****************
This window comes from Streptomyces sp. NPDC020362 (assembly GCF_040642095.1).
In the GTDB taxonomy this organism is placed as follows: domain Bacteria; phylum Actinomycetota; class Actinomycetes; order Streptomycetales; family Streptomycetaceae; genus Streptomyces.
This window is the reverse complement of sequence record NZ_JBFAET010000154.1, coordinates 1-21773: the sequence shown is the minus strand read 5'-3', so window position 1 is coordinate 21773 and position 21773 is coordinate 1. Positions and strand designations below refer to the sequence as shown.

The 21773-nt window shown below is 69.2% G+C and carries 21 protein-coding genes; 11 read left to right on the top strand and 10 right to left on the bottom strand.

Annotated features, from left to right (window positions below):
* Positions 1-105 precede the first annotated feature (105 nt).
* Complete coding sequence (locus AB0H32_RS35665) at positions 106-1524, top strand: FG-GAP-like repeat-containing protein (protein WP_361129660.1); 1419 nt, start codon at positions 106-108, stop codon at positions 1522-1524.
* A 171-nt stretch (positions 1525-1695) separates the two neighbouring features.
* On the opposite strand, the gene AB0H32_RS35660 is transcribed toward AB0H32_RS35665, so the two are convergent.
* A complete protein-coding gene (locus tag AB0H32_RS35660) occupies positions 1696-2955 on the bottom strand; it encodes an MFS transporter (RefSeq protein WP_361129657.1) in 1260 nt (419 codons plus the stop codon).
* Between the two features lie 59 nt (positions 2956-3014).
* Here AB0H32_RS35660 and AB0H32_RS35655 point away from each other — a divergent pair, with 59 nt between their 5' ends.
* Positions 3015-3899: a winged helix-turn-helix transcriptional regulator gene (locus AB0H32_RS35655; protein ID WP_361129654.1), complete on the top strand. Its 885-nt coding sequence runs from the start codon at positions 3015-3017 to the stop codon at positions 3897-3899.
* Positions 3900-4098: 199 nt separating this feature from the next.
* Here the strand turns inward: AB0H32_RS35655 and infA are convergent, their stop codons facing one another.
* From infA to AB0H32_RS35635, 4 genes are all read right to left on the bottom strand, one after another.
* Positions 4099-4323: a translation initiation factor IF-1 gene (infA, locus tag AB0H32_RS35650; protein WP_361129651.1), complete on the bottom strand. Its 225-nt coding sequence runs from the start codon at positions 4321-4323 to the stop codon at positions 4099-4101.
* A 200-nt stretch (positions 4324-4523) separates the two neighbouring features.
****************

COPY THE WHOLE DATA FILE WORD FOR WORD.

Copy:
This window comes from Streptomyces sp. NPDC020362 (assembly GCF_040642095.1).
In the GTDB taxonomy this organism is placed as follows: domain Bacteria; phylum Actinomycetota; class Actinomycetes; order Streptomycetales; family Streptomycetaceae; genus Streptomyces.
This window is the reverse complement of sequence record NZ_JBFAET010000154.1, coordinates 1-21773: the sequence shown is the minus strand read 5'-3', so window position 1 is coordinate 21773 and position 21773 is coordinate 1. Positions and strand designations below refer to the sequence as shown.

The 21773-nt window shown below is 69.2% G+C and carries 21 protein-coding genes; 11 read left to right on the top strand and 10 right to left on the bottom strand.

Annotated features, from left to right (window positions below):
* Positions 1-105 precede the first annotated feature (105 nt).
* Complete coding sequence (locus AB0H32_RS35665) at positions 106-1524, top strand: FG-GAP-like repeat-containing protein (protein WP_361129660.1); 1419 nt, start codon at positions 106-108, stop codon at positions 1522-1524.
* A 171-nt stretch (positions 1525-1695) separates the two neighbouring features.
* On the opposite strand, the gene AB0H32_RS35660 is transcribed toward AB0H32_RS35665, so the two are convergent.
* A complete protein-coding gene (locus tag AB0H32_RS35660) occupies positions 1696-2955 on the bottom strand; it encodes an MFS transporter (RefSeq protein WP_361129657.1) in 1260 nt (419 codons plus the stop codon).
* Between the two features lie 59 nt (positions 2956-3014).
* Here AB0H32_RS35660 and AB0H32_RS35655 point away from each other — a divergent pair, with 59 nt between their 5' ends.
* Positions 3015-3899: a winged helix-turn-helix transcriptional regulator gene (locus AB0H32_RS35655; protein ID WP_361129654.1), complete on the top strand. Its 885-nt coding sequence runs from the start codon at positions 3015-3017 to the stop codon at positions 3897-3899.
* Positions 3900-4098: 199 nt separating this feature from the next.
* Here the strand turns inward: AB0H32_RS35655 and infA are convergent, their stop codons facing one another.
* From infA to AB0H32_RS35635, 4 genes are all read right to left on the bottom strand, one after another.
* Positions 4099-4323: a translation initiation factor IF-1 gene (infA, locus tag AB0H32_RS35650; protein WP_361129651.1), complete on the bottom strand. Its 225-nt coding sequence runs from the start codon at positions 4321-4323 to the stop codon at positions 4099-4101.
* A 200-nt stretch (positions 4324-4523) separates the two neighbouring features.